This week’s theme was measurement choosing parts of the body to use as markers.
Little stickers were placed on the model to aid navigation. It made me feel like a student again, in a good way. The rigour of preliminary point drawing paid off handsomely, especially in the small middle pose. The length of the model’s legs got out of hand in the right hand pose due to the size of the paper and my viewpoint; after trying to make it ‘right’ in Photoshop, it seemed right to leave it the way it is.
A sequence of 4 poses all around 15 minutes; first left then right then middle then middle top. Acrylics and conté pastel.
A 40 minute pose. If only the composition was a tad more dynamic; the viewpoint lower and the figure to the right of the page, looking into space.
The last pose. 30 minutes. The thought was to make a sensitive intricate pencil study of torso like a Bach piano piece, with the hands as the start and end of the image… then the paints came out, like gatecrashers and changed the mood to Iggy and the Stooges.
That’s how the moments go.
There was something dynamic and expressionistic in my marks this session.
It might be tiredness and the choice of colours.
The last work of the night. 1 hour. Strong orange marks then cool green, blacks and greys, pinks covered in the last 20 minutes with coloured pencils. I’m getting nearer to my goal of portraying the sitters presence in the room at that specific time, with the sense that the work is being created from the model, hence the obvious marks of brush and pencil.
A detail of the work above. A lot of movement, energy and colour. A bit confused.
On a black sugar paper. 5 minutes. The brush marks in white and light blue were painted first. Then came the chalks.
I set out to make the boldest marks in the strongest colours, with a little conté pastel to put in the detail.
The thought before this was to make the largest, simplest and most free painting in the next 5 minutes.
There has been a fair bit of thought before laying a brush on this. First a layer of spray varnish went down, then a range of deep blues were painted onto the night time windowpanes. The orange was chosen to add a 3D quality. Notes have been made about gloss and matt varnish and other colours / textures to be added.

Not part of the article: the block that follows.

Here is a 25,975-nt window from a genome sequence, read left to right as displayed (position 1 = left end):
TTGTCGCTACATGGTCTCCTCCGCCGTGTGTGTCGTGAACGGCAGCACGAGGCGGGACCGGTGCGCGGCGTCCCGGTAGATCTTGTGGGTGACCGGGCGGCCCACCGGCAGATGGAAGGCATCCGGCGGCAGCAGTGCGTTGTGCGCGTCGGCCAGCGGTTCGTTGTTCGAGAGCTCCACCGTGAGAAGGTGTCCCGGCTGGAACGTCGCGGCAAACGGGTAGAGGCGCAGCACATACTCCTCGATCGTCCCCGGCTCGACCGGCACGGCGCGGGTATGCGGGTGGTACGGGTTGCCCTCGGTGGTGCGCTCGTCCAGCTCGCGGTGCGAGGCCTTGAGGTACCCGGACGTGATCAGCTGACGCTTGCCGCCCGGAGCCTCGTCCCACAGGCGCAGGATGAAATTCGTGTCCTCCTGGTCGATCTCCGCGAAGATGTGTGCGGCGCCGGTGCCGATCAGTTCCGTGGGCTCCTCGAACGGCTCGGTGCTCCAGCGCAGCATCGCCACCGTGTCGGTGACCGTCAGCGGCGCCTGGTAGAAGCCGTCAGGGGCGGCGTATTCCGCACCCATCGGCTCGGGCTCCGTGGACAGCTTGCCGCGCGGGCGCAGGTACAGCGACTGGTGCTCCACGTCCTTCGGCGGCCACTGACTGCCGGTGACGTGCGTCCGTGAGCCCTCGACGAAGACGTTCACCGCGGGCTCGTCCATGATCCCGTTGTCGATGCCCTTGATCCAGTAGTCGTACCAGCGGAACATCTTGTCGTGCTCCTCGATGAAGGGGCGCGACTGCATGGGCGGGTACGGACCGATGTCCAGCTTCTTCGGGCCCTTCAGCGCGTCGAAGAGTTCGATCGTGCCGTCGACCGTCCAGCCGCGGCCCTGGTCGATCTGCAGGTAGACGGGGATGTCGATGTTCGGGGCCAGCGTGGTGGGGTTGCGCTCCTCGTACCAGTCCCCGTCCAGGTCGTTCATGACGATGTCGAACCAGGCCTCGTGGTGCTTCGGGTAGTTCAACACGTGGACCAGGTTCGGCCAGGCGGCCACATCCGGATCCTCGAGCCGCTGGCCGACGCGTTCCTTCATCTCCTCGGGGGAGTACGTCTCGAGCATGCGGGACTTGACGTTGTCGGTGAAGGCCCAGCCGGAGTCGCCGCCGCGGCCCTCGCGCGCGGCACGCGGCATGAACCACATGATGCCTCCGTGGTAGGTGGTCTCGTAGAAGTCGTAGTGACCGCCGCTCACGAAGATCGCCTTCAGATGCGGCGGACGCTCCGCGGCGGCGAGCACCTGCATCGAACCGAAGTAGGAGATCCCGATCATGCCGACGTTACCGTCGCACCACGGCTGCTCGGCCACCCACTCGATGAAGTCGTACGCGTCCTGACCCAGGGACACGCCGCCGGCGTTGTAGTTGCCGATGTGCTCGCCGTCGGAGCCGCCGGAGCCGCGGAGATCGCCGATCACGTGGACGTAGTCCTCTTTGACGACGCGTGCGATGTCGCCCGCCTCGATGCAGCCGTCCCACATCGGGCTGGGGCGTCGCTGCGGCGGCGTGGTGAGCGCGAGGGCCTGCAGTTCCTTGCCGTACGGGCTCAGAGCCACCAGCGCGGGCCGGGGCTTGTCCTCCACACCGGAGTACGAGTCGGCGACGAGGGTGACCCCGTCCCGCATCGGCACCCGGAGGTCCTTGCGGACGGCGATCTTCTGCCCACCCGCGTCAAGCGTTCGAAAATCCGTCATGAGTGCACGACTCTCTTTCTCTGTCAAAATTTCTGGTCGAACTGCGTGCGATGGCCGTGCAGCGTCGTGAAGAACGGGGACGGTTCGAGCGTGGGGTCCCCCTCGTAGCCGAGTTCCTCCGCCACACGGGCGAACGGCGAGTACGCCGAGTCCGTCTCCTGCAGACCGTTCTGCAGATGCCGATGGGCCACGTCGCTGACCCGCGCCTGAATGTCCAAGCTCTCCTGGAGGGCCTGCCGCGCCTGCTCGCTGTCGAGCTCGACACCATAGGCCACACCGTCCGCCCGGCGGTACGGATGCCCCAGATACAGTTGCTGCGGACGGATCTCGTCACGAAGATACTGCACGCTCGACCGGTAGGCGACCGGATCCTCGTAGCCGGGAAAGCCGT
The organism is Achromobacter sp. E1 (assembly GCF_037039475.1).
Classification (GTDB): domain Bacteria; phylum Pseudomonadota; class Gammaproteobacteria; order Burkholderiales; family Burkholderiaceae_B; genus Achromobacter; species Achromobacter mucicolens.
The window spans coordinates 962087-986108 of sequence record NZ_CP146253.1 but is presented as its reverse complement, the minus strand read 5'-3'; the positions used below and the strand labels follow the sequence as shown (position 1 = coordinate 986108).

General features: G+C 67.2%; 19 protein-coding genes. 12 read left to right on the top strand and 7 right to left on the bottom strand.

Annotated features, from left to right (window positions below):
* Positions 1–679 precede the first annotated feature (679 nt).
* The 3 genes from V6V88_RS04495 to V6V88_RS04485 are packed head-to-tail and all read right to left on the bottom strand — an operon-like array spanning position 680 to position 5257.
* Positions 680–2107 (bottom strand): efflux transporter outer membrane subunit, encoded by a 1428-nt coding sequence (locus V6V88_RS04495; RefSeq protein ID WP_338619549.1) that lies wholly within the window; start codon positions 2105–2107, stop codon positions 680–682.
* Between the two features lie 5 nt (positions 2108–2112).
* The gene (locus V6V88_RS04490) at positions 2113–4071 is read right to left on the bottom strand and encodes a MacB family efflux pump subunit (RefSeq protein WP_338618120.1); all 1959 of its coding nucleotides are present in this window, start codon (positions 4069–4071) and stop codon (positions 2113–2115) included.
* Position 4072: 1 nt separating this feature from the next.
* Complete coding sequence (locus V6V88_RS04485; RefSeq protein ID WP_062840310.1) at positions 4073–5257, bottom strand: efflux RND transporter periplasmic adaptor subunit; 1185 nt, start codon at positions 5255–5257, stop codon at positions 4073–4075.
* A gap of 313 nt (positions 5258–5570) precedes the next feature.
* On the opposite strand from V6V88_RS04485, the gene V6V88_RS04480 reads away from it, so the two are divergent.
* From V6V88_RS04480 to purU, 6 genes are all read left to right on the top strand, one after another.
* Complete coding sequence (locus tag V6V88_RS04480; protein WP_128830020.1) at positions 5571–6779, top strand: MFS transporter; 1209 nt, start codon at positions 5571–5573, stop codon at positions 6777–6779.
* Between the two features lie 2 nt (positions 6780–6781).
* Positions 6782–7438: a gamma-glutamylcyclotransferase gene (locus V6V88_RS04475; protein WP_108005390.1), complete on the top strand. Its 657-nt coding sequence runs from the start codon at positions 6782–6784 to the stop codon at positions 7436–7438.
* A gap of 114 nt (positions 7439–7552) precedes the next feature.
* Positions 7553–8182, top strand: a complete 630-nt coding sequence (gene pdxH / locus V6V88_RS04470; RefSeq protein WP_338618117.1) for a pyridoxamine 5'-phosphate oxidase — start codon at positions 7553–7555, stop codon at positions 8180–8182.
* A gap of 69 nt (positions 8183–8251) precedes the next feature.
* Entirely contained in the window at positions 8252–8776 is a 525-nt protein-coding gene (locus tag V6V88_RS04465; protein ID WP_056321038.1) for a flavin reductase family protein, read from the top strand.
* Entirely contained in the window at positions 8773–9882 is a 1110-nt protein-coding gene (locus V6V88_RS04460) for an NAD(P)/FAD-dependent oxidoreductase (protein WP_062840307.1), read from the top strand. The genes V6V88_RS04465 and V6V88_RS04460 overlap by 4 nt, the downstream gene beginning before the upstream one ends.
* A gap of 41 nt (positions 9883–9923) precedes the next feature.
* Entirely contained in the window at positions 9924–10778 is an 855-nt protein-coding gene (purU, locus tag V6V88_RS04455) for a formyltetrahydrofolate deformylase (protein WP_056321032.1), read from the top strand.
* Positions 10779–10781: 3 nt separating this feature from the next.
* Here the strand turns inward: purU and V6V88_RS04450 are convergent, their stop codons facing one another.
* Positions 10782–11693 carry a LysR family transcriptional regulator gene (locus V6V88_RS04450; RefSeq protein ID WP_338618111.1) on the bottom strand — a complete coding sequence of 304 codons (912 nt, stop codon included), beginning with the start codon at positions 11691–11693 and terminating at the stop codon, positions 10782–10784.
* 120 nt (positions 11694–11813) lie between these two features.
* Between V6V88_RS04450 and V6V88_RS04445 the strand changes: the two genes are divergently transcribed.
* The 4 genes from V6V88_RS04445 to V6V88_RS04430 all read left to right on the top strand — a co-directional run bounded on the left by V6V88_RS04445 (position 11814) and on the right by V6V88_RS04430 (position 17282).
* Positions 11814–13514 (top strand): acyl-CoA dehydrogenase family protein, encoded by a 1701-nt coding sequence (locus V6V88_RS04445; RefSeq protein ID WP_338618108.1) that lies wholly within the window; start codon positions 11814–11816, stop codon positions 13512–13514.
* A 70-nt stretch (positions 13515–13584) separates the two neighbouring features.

I am hopeful this will turn out well.
There was a problem with the model, so this week we drew each other.
I’d always wanted to draw Anne so this seems like a good time to make this happen. I’m going to paint the resulting work and call it ‘The Magician”.
In this painting I was the main model. The paper was at an angle hence the sweeping perspective moving right to left. It was fascinating to see how people moved while working.
This is a great drawing made by Mark of me drawing the image above. You can tell he’s an architect by the great angular use of line and composition.
Mr Skellington in orange verdegris, green grey and black pencil. The gap was left for the model that never came. Mr Skellington seemed a bit resigned this week.
The works below are from the week before 15.01.16.
I’d been bought a tin of pencils ranging from 4H to 7B.
A fellow artist commented that the work was looking like mock classical Picasso. He meant solid, mannerist and without large amounts of shading. Sounded good to me.
This was drawn on the floor, hence the perspective.
Two 15 minute drawings.
Three 10 minute poses. Trying to get the profile right.